Hi Duana, this may sound completely mad but recently I have found myself in possession of, in my opinion, a ridiculous nickname and I need to shift it. My name is Imogen so the usual one I get is ‘Imo’ and my mom occasionally calls me ‘Immy’ but very, very occasionally. My dad on the other hand has always been a bit more creative. ‘Mogina’ (yes, I know) has always been his preference, with ‘Her Mojesty’ being drafted in if I’m ever being precious. Mogina though has been recently shorted to ‘Moge’ as in ‘mo-je’ and has managed to escape form the clutches of private use. I have no idea how.

‘Moge’ is now all my sisters call me as well as friends and other relatives. The other week I was in a gorgeous restaurant with my boyfriend and when the waiter came to take our orders he just turned and said “Moge, what are you having?” It’s killing me. My mother is also going berserk and lamenting that she didn’t call me something different so such horrible nicknames could be left alone.

Since you’re the expert in names is there a way I can return to more familiar, normal territory? I know Imogen is pretty boring, but being 21, I I’ll take it over ‘Moge’…. Thank you! Imogen xxx


First of all, let me congratulate you on something you have no control over – suddenly having one of the most popular names in the “trendy” files. That is, everyone these days is talking about how Imogen is one of the new great names for babies. I don’t know how many of them are actually using it, instead of just talking about it, but it’s huge on the radar in terms of wanting to be used.

But you’re 21, so all of this is very much after the fact for you, and “Moge” is where you live now.

I have to be honest with you – it doesn’t strike me as that bad (but then, Imogen doesn’t strike me as boring, either). Still, I will concede that it has nothing to do with your name. So while I actually think “Moge” is kind of cute,  here are the steps to getting your name back.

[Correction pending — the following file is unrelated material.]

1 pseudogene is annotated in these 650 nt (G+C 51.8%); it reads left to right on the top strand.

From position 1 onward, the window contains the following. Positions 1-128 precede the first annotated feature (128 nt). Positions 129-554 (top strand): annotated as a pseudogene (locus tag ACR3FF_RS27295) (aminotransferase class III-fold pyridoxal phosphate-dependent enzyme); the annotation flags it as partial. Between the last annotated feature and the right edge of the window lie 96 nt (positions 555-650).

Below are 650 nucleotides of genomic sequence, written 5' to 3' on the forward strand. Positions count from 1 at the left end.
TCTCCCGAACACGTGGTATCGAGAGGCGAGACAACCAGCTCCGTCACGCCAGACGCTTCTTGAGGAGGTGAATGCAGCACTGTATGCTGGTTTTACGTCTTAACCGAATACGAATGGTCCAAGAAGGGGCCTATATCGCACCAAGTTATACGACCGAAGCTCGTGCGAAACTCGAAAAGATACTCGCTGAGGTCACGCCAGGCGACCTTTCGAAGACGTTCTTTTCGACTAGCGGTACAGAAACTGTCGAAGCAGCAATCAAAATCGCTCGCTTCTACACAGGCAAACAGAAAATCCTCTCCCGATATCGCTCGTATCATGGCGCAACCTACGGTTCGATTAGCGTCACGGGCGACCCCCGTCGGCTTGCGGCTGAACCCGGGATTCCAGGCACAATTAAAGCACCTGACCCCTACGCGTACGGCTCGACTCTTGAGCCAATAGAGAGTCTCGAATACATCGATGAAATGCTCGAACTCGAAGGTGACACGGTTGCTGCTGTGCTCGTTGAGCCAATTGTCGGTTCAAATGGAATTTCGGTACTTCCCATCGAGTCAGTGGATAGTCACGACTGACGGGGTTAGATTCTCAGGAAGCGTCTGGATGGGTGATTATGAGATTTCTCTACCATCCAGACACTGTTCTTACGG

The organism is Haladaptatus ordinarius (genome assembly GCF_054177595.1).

1) With your boyfriend – threaten. You know what you can hold back, I don’t. Is it letting him choose movies or forcing him to spend time with that friend of yours he hates or something more intimate? Up to you. Let him know you’re going to cut off his supply if he doesn’t start trying to change. This goes for cousins and relatives as well. “Oh, well, I guess IMOGEN doesn’t have to help with setting the table then.” They will mock you and call you Moge for a half-hour and then try somewhat harder the next time.   

2)  With strangers, or others who somehow hear your nickname – overuse your name. “Hi, it’s Imogen calling. Imogen, from your image arts class. Imogen. I have a vast imagination.” If you’re not proud of your name, nobody else will be, so make sure you make a point of announcing yourself, including on the phone when you pick up for telemarketers. (“This is she” is an annoying thing to say anyway.) People will get the point. 

3)  With your dad, who loves you, after all, and who made up a nickname because of how often he says your name, I would give him a limited number of uses per week/month – and stick to it. You can tally them on your phone or something – I bet there’s an app for that.

4) If all else fails, how about a little reverse psychology? Start calling yourself Midge or something. When people object, all “It’s MOGE” you can be like “Actually it’s Imogen, so why don’t we just agree on that?”

You don’t sound too bent out of shape but the key here is to have a sense of humour and to know that A, you’re lucky so many people love you, and B, you might need to make a whole new set of friends who don’t know your family so that your name can continue undemolished.

Ha. Let me know about this one.